Dutch political crises in a nutshell

Politics? "Boring." Political subjects? "Takes too much time and is mostly irrelevant for me." While this is the case for some/most of you, a lot of subjects are really important to every citizen. And for all the TikTok users with an attention span of thirty seconds while looking at the gameplay of some silly race simulation - you know who you are - , I've kept it short and added pictures! Have fun!

Schiphol crisis


For those of you who flew from Amsterdam or lived under a rock: It was quite busy at Schiphol airport due to a shortage of security staff. A plausible reason is that they started doing something else during the COVID pandemic. Or because Schiphol is still growing. Or because it is very heavy work, but wasn't inspected by the labour authorities for 12 years. Either way, there are still planes leaving without any passengers just to arrive at another airport because the luggage cannot be loaded. Easiest day of the life of a flight attendant.

To summarise: The CEO resigned and the problem isn't solved in the near future. Oh, and the tickets will be 30 euros more expensive. Not that it had anything to do with the problems, but because you want to pollute the world with tax free kerosene. While tax on fruit is six percent, imagine.

Nitrogen crisis


Did you notice any upturned Dutch flags or burning hay bales? Long story short, the farmers are angry. The Netherlands has a lot of natural areas (2000) that need to be protected in the European Union. Because nitrogen - we don't study chemistry so I'll keep it simple - is disadvantageous for biodiversity, it has to be lowered dramatically by 2030. And yes, the farmers are the biggest evildoers. They need to be more sustainable and even be reduced. A harsh reality.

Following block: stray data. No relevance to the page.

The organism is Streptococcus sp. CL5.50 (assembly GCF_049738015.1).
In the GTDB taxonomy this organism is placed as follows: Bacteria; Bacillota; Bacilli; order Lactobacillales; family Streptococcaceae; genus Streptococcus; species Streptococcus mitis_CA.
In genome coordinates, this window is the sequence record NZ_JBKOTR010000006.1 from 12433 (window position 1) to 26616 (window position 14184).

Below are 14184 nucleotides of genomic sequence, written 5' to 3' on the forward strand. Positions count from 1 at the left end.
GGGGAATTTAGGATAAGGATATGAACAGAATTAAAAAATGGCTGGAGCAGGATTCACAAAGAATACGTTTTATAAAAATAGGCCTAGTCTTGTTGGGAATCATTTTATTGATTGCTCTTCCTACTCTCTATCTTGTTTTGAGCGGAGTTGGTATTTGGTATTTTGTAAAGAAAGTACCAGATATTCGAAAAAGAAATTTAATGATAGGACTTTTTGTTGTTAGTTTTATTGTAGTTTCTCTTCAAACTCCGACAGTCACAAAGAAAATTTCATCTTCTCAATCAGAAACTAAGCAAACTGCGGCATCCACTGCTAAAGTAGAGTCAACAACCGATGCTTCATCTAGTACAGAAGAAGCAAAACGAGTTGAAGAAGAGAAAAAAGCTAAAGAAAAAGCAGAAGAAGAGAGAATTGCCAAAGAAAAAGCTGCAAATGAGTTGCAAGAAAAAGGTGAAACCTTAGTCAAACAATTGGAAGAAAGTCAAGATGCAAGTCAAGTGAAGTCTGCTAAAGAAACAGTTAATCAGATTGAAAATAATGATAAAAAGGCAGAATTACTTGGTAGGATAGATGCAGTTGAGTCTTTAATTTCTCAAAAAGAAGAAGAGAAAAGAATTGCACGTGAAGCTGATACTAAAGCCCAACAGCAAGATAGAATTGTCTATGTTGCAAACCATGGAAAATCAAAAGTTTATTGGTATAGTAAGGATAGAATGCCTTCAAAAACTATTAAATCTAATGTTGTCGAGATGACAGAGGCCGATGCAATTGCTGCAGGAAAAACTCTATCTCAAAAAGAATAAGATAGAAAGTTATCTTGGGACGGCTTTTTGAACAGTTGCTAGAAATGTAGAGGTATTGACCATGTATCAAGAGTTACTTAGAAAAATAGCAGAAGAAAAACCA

What happened after the news came out? Protests and roadblocks all across the country, the minister that had to come up with solutions resigned and we have a new mediator: Johan Remkes. The man who is responsible for the current cabinet after a year of discussion is now in talks with the farmer organisations. Let's hope for the best, or at least a solution.

Immigration crisis


A shocking news item a couple of months ago: Doctors Without Borders had to go to the Netherlands for the first time. A camp for refugees was so dirty that many people had primitive diseases. After the last big wave of refugees in 2015, the amount of asylum camps decreased over the years. A couple of towns are obliged to shelter some of them, but in general there is a lack of shelter, money or motivation.

Energy and purchasing power crisis


After years of massive government spending during Covid and the invasion of Russia, the Dutch inflation rates are sky high right now, being at 17 percent this september. The gas and electricity prices are so high right now that a large part of the population (will) have difficulties paying their bills. Therefore, the Dutch government announced at Prinsjesdag, the opening of the parliamentary year, that a certain amount of the gas and electricity has a price ceiling. Below the average consumption of gas and electricity, the market price of last year is used. Anything above it will have the market price. And while the purchasing power increases next year, this is not enough to nullify the effect of this year.

Should I end on a positive note? Perhaps that if your exams don't go as planned, you'll still have far less crises than this government.


About this article

Written by:
  • Floris De Vries
| Published on: Oct 12, 2022